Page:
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Berkeleyan

Nurturing the undergrad experience
German scholar and seasoned administrator Robert Holub appointed dean of Letters & Science Undergraduate Division

| 20 August 2003

The 18,300 undergraduates in the College of Letters & Science (L&S) have a dedicated advocate in newly appointed Dean Robert Holub. Appointed Undergraduate Division dean effective July 1, Holub is continuing the efforts of outgoing Dean Kwong-loi Shun while hoping to advance new initiatives as well.

Holub, a longtime faculty member and former chair of the German department, will draw on his administrative experience at Berkeley to lead the L&S Under-graduate Division, one of the most important posts affecting undergraduate education at Berkeley — and one of the least understood.

The relative invisibility of the division stems from the unique structure of L&S — which, unlike other schools or colleges at Berkeley, is led collectively by five deans. Other L&S deans oversee four broadly defined disciplines: the Arts and Humanities, the Biological Sciences, the Physical Sciences, and the Social Sciences. The L&S Undergraduate Division deals with undergraduate issues that span the college and oversees the division’s four units: Academic Enrichment, Undergraduate Advising, Undergraduate and Interdisciplinary Studies, and Undergraduate Policy and Analysis.

In many respects, Holub will work to further Shun’s priorities, including increasing student-faculty interaction and making popular majors more accessible.

“One of things that I’ll do,” he says, “is nurture programs, such as the Sophomore Seminar Program and the Undergraduate Research Apprenticeship Pro-gram, that bring faculty in contact with undergraduates and enable undergraduates to learn from scholars and scientists in the forefront of their fields. I will also try to improve access to certain majors that right now are capped or closed.”

Additionally, Holub says, “I would like to look into making breadth requirements more meaningful, so they better provide a broad undergraduate education.” Noting that a central tenet of a liberal-arts education is to provide a foundation of essential areas of knowledge, Holub would like to rethink the L&S breadth requirements so that they better serve the liberal-arts ideal.

“Currently, most courses that satisfy breadth requirements were developed to prepare students to major in a particular discipline,” he says. “They were designed in the context of a certain discipline and of a certain major. Students may be better served if such courses are designed to give a broader view of the disciplines in which students are not going to major. After all, these are breadth requirements, not narrowness requirements.”

The well-being and productivity of his staff are as important to Holub as is the education of L&S undergraduates. “In fact, a primary objective of my job is to assist staff so that they are able to perform more effectively,” he says. “I’ve been meeting with senior staff members and have been very impressed. They’re a very experienced group with tremendous knowledge and expertise. At present they have a lot more to teach me than I have to bring to them.”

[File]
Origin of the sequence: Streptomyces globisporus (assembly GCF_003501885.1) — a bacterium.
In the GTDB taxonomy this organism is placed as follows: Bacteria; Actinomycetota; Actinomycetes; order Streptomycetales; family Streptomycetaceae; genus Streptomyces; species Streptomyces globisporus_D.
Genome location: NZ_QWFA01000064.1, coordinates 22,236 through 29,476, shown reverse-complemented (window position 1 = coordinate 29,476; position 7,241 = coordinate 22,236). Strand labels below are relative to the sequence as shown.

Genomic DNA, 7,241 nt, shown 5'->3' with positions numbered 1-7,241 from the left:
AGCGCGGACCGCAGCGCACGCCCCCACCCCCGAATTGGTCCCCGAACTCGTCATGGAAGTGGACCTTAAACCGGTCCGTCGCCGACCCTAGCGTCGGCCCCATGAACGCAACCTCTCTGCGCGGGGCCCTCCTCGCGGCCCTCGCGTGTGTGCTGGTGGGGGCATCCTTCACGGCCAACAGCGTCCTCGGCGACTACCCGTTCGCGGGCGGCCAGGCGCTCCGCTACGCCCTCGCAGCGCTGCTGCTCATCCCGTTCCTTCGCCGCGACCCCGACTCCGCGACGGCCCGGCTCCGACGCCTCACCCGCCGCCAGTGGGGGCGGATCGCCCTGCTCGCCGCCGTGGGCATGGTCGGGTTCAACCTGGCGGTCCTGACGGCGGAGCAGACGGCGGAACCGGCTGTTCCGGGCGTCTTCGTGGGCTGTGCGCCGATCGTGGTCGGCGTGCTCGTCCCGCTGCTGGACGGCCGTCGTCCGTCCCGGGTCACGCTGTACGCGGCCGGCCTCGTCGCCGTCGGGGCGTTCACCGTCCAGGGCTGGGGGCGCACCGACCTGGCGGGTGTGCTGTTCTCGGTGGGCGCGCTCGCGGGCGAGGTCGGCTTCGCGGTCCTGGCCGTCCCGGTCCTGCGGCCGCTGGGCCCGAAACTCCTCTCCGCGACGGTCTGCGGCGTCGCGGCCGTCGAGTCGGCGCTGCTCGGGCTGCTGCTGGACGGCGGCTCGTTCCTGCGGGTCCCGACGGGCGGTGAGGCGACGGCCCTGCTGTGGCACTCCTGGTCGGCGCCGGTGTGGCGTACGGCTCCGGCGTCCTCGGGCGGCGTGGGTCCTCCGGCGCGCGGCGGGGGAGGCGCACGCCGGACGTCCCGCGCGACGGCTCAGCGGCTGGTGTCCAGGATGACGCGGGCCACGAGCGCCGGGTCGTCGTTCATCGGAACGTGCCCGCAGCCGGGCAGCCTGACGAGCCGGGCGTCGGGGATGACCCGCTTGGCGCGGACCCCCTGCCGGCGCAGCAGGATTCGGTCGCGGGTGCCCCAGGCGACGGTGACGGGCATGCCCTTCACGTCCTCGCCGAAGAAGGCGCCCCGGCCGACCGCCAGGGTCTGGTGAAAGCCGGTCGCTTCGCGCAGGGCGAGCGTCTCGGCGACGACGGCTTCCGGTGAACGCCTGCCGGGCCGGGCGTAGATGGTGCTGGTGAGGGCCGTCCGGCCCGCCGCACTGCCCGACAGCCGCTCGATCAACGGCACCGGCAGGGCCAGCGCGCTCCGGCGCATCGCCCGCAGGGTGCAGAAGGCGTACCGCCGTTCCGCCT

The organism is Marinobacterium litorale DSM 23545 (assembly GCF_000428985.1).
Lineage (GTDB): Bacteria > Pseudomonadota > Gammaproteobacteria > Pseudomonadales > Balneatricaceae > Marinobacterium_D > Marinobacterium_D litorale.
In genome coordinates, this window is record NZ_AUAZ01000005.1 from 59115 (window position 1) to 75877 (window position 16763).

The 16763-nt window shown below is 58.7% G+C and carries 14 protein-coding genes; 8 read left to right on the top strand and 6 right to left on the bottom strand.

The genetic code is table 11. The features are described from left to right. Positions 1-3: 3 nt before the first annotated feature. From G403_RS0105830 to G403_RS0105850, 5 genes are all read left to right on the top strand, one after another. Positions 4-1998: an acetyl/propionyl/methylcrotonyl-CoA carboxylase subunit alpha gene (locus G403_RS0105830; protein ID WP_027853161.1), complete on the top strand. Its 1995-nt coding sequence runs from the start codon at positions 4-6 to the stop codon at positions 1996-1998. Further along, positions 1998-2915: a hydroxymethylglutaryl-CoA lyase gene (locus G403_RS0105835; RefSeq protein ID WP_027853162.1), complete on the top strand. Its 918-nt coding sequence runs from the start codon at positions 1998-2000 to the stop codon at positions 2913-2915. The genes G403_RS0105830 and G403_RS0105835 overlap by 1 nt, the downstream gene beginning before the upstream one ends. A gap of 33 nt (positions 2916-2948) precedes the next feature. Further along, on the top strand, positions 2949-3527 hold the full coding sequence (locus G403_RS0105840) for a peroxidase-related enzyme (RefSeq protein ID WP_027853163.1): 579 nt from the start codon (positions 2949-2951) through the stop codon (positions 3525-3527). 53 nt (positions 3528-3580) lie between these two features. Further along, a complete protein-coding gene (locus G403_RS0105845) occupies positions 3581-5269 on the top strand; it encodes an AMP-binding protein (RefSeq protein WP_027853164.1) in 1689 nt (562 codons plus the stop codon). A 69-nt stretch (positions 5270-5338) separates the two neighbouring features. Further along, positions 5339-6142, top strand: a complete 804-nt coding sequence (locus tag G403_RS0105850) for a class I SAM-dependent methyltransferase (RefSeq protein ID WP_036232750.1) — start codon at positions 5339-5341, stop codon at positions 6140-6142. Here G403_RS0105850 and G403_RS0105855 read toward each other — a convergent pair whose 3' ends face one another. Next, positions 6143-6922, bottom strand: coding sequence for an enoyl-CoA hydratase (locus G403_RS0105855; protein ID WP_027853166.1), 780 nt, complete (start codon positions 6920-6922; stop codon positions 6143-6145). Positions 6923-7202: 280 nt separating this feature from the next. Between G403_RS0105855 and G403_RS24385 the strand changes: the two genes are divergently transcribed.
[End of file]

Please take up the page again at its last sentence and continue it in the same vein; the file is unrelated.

Holub’s involvement in governance and educational issues in L&S included three years on the college’s Executive Committee. He has served on many campus committees, often within the Berkeley Division of the Academic Senate, where last year he chaired the Committee on Budget and Interdepartmental Relations; previously he chaired the Committee for Educational Policy and served on the Academic Freedom Com-mittee. He has also served on Berkeley’s Strategic Planning Committee and the systemwide Academic Senate University Com-mittee on Educational Policy.

Despite Holub’s administrative duties, he still finds time to pursue his scholarly interests. He has researched and published on a variety of topics in 19th- and 20th-century German literature and intellectual history, with recent work focusing on the philosopher Friedrich Nietzsche, the German-Jewish poet Heinrich Heine, and the ways in which Germans came to terms with fascism and the Holocaust.

His views on Nietzsche differ somewhat from those of most Nietzsche scholars in the United States. In contrast to the image of Nietzsche as the philosopher of the will to power or eternal recurrence, Holub is interested in how the philosopher responded to social discourses and movements of his time.

“In various contexts Nietzsche wrote about issues such as the women’s question, the Jewish question, the colonial question, the worker question, and the nationalist question, but philosophical inquiries rarely take these remarks as seriously as they should,” Holub insists. Over the past decade he has published widely on these topics, and is currently preparing a monograph entitled Nietzsche and the Discourses of the Nineteenth Century.